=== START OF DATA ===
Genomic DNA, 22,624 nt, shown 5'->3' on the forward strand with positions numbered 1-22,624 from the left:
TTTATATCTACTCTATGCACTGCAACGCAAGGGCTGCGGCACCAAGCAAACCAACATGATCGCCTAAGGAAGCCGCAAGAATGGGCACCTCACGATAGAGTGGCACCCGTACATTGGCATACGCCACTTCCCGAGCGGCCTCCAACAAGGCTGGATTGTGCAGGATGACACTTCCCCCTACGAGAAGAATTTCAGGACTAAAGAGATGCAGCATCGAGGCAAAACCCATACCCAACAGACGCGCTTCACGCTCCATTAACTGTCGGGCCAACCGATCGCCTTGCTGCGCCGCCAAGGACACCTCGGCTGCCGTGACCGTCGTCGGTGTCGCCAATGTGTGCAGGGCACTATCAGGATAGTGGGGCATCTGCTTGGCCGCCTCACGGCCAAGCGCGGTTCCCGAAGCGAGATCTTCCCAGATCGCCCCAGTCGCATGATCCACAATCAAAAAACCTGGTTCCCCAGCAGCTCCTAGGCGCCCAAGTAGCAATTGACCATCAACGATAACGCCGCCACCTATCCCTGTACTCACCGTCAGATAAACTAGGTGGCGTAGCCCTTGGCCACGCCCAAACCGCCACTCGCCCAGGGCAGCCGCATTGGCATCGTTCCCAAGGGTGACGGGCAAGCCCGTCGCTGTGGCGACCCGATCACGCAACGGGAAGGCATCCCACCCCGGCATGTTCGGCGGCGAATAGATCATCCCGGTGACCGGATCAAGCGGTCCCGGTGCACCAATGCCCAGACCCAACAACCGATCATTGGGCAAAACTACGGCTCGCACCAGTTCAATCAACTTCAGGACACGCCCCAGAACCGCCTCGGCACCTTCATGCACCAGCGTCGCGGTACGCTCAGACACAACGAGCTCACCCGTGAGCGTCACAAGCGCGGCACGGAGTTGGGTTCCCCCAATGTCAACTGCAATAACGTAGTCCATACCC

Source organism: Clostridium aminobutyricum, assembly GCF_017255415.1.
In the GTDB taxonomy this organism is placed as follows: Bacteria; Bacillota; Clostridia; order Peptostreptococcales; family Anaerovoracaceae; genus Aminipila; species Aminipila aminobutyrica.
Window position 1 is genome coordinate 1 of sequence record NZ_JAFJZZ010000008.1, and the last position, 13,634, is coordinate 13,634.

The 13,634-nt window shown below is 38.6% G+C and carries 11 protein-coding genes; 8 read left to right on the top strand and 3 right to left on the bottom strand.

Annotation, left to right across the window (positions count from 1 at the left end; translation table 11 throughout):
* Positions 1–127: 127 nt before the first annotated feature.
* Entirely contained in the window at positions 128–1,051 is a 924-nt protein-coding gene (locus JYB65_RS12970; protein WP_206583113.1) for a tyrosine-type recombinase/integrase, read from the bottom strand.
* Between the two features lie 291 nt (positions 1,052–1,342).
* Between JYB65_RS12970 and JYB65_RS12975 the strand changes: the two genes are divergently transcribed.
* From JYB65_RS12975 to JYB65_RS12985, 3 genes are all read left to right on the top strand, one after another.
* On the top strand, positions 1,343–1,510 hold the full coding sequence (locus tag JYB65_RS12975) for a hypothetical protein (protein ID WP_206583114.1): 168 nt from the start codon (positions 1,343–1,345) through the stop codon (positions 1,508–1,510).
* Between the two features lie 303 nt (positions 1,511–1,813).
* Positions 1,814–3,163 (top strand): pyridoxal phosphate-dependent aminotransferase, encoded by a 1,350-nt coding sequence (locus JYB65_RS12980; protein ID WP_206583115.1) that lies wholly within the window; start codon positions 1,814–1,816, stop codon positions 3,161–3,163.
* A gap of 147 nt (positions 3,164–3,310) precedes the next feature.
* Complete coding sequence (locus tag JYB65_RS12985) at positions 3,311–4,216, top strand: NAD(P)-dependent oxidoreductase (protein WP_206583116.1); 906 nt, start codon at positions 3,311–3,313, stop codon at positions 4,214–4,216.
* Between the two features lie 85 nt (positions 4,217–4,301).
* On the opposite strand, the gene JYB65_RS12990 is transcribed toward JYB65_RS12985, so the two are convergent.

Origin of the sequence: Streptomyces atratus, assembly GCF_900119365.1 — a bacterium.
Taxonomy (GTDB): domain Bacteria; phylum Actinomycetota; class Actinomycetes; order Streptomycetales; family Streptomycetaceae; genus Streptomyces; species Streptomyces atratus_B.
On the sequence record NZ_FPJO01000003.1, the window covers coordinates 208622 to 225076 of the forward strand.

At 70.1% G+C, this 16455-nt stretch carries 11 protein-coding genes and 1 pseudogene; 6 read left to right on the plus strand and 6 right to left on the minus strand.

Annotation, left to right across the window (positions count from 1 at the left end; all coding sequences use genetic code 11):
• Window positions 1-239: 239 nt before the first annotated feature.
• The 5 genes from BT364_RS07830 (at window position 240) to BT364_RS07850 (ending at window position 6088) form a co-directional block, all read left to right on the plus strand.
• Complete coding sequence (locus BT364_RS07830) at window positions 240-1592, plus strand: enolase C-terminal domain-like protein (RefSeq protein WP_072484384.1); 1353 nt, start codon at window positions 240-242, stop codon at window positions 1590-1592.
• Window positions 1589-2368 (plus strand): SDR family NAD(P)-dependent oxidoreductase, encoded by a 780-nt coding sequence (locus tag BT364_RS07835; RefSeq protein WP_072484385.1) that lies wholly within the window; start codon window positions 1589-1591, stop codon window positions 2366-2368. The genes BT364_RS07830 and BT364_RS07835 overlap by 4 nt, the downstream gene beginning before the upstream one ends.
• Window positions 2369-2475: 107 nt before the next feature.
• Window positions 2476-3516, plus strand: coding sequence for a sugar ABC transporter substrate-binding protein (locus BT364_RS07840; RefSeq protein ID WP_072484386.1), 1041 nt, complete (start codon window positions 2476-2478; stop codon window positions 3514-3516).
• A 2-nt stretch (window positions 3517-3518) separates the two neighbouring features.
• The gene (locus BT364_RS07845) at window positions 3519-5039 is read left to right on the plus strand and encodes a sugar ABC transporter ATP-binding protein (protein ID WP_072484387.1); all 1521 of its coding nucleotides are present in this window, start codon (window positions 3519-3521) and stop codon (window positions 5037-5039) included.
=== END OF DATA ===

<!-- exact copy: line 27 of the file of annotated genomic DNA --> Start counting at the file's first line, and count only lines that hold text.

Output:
• Complete coding sequence (locus BT364_RS07830) at window positions 240-1592, plus strand: enolase C-terminal domain-like protein (RefSeq protein WP_072484384.1); 1353 nt, start codon at window positions 240-242, stop codon at window positions 1590-1592.